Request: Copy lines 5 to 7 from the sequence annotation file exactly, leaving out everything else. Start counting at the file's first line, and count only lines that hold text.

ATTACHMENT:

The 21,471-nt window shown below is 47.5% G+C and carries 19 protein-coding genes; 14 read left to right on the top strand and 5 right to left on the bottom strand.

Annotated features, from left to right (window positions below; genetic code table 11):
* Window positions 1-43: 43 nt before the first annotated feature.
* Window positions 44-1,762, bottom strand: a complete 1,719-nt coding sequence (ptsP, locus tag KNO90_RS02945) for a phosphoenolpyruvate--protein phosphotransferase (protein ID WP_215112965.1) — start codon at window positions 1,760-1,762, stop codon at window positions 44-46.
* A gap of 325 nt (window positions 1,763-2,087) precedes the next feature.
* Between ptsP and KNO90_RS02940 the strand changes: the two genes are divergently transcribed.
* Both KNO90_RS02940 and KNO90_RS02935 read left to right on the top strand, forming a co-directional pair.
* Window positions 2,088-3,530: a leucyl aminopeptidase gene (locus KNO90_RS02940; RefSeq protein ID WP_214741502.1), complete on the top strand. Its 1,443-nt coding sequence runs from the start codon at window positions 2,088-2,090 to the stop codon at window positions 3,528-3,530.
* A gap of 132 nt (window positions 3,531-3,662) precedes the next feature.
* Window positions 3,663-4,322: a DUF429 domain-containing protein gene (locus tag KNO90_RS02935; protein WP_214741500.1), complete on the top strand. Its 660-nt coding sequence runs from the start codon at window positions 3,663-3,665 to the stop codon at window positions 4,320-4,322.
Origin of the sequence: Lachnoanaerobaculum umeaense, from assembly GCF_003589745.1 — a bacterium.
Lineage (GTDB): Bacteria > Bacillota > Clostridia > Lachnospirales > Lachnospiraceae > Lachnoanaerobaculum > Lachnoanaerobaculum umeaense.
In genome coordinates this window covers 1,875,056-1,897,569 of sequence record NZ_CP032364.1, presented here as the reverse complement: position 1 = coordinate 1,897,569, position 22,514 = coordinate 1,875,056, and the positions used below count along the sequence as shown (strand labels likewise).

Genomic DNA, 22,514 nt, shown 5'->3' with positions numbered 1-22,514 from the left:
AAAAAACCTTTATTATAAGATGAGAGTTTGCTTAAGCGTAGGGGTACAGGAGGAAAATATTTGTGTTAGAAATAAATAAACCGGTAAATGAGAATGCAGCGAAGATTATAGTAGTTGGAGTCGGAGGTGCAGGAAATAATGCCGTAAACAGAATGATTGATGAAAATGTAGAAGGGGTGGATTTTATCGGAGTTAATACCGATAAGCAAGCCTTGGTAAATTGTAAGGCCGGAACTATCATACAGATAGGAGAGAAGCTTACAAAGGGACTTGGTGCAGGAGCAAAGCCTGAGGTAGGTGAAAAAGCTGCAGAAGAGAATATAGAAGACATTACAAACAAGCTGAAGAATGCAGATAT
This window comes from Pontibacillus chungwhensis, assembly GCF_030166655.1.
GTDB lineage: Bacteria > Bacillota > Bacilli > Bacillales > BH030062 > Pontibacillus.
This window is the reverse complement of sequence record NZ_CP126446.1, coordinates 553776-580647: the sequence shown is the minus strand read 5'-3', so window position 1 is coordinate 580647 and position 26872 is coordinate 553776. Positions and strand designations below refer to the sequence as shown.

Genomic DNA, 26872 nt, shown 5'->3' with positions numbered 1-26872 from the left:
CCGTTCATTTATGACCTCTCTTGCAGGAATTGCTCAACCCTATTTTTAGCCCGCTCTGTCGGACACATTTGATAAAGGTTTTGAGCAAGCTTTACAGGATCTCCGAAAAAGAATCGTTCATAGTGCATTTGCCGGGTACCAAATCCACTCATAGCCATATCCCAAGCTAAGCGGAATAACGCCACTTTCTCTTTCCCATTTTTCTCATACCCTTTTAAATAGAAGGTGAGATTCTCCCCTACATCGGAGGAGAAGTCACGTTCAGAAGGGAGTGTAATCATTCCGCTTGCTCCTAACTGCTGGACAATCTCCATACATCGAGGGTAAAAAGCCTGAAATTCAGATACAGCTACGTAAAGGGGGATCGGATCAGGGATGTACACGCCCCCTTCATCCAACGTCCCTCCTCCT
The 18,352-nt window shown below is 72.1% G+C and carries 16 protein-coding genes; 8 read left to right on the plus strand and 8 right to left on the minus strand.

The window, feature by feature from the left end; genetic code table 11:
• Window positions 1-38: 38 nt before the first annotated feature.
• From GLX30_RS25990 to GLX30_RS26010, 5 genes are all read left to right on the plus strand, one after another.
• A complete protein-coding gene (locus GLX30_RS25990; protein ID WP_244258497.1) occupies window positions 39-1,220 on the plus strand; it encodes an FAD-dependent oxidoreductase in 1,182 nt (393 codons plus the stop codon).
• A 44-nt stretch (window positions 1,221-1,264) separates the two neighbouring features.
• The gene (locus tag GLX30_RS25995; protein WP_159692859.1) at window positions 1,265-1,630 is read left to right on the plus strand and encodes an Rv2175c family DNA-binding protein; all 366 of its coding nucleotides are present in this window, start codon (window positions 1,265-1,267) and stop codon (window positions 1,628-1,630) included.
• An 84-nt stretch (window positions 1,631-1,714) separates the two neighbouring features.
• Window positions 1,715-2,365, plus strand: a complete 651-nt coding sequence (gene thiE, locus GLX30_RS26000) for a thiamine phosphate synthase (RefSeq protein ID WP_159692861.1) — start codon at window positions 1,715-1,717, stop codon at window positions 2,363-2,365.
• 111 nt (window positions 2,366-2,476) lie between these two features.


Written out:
* A gap of 325 nt (window positions 1,763-2,087) precedes the next feature.
* Between ptsP and KNO90_RS02940 the strand changes: the two genes are divergently transcribed.
* Both KNO90_RS02940 and KNO90_RS02935 read left to right on the top strand, forming a co-directional pair.